Teen heart screens aim to prevent sudden cardiac arrest.


by Jean Enersen

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Posted on June 4, 2011 at 10:00 AM

Updated Saturday, Jun 4 at 11:47 AM

Student body president Heejoon Choi was one of three hundred teens to get free heart screenings at Garfield High School. Like many, he's into sports.

"I play soccer, I do tennis, swimming and track," Choi explained.

The teens all seem to be in top shape. You might not think they'd need heart screenings. But athletes are at risk of a rare cardiac arrest triggered by exercise.

"I'm going to put some patches here," explained an EKG tester to senior Ruben Palmer, another athlete who went through the screening. Electrocardiograms, or EKGs can detect abnormalities in the heart's electrical activity.
Another test, a cardiac ultrasound, can see blood flow and heart valve problems. If the screens spotted a defect, the health team would advise a student to go for more formal tests.
On the team today, are health care providers from medics to cardiologists and other dedicated volunteers.

"A bunch of volunteers from UW medicine, Seattle children's, and the Nick of Time Foundation who come together to screen young kids and look for hidden heart disease," said Dr. Jonathan Drezner, Associate Professor in the Department of Family Medicine at the University of Washington.

Sudden cardiac arrest killed 16 year old football player Nick Varrenti. So his family started the Nick of Time Foundation in his honor.

"This was something we didn't know about ahead of time. We know that there are other parents who don't have any idea that this can happen," said Nick's mother, Darla Varrenti, Executive Director of the Nick of Time Foundation.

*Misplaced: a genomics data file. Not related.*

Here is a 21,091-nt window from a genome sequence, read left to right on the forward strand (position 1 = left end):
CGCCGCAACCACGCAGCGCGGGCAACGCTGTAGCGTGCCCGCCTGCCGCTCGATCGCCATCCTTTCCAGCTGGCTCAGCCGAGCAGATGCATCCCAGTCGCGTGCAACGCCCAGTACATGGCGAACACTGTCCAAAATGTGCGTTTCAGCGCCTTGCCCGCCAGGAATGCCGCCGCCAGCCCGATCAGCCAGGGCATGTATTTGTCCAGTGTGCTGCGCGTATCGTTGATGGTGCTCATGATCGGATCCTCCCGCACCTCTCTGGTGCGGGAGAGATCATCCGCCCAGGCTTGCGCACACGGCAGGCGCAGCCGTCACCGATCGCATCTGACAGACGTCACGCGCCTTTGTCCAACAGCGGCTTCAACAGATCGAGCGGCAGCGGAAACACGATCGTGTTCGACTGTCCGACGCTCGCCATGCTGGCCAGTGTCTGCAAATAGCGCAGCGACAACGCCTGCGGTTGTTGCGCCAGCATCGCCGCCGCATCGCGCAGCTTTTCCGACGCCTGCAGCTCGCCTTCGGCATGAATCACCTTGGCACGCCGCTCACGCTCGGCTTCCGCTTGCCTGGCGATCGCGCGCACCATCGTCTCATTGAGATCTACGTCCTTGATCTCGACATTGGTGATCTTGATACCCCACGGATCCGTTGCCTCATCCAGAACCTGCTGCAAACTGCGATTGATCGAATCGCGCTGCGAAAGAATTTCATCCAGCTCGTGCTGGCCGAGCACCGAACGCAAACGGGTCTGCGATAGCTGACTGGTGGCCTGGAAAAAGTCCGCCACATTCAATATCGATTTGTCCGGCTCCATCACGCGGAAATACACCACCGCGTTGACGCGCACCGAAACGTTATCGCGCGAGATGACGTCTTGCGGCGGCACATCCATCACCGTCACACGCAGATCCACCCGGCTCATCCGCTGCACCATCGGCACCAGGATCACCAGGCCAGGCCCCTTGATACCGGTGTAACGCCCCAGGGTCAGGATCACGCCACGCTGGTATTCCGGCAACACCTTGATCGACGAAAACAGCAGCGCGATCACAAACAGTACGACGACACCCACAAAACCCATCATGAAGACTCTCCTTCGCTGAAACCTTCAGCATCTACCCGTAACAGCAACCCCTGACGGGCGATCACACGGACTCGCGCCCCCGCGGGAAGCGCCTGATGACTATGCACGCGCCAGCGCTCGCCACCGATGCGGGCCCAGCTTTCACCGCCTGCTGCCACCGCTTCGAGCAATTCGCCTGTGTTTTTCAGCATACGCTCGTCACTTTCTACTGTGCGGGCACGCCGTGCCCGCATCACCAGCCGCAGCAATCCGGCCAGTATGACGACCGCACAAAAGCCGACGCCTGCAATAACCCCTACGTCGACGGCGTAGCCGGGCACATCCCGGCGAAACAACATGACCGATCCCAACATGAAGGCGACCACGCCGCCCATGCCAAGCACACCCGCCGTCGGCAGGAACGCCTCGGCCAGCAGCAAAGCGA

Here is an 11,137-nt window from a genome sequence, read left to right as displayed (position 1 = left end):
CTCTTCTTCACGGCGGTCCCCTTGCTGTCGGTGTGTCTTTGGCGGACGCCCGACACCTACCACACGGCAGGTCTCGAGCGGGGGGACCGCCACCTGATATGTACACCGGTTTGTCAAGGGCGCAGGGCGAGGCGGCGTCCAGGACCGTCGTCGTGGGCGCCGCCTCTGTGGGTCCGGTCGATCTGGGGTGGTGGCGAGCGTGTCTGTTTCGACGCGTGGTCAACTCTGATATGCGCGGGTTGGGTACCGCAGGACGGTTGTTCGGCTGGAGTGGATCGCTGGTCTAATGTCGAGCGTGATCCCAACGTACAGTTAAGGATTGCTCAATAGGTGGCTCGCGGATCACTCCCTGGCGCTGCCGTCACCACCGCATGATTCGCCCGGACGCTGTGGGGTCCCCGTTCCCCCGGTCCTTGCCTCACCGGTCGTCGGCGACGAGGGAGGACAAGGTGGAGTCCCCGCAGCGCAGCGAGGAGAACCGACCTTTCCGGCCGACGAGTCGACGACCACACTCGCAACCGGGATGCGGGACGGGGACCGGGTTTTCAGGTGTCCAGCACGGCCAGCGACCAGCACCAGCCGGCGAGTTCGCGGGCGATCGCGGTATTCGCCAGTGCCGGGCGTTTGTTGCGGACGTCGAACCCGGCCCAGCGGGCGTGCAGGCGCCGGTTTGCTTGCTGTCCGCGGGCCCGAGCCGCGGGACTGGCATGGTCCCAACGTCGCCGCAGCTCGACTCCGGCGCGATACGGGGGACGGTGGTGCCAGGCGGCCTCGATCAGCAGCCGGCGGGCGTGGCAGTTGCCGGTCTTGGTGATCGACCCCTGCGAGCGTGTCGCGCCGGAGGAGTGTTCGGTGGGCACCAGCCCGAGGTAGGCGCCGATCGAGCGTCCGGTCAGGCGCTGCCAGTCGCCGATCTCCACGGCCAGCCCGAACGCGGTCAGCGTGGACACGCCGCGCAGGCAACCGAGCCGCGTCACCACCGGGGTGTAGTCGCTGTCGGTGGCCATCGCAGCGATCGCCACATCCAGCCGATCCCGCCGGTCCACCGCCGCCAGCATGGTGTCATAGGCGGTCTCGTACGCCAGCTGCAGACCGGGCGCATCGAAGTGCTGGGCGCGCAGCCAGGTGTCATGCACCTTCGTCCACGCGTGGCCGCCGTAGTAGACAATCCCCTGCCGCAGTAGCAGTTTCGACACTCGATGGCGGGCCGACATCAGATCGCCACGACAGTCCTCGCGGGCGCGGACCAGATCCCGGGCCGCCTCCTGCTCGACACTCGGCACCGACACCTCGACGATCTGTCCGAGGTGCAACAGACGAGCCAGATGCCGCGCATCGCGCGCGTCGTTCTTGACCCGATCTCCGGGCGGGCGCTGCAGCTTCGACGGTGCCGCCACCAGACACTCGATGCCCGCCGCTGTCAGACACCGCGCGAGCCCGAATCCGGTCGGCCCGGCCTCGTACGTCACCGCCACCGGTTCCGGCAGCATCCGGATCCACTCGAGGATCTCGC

Dr. Jonathan Drezner, Team Physician for the Seahawks and the UW Huskies was on site all day screening teen athletes. 

"What we know is that maybe as much as one in three hundred, four hundred kids may actually have a heart condition that puts them at risk for a considerable problem like cardiac arrest," Dr. Drezner said.
He advised parents to be alert for warning signs of heart problems. They include chest pain or passing out during exercise, a child's heart racing when it shouldn't, or a child who is more out of breath than peers during exercise. All those are signals a child needs to see a health care provider.
He also said it's important for your child's pediatrician to know about your family history of heart problems, including early heart attack deaths.

What happens if a heart problem is uncovered? There are a number of treatments for children with heart problems, depending on the severity.

"Sometimes those interventions are medications, sometimes they're activity limitations, or restrictions from sport. Occasionally it could be a more invasive procedure or even surgery," Dr. Drezner said.

Ruben Palmer passed the heart screen with flying colors, but said he'd choose his health over sports if he'd needed to.

"Sports is my life. It always has been. That would be a tough choice. But if it has to happen for my health then it's necessary," he said.

The Nick of Time Foundation and partners hope to place over 200 defibrillators in seattle schools by this fall.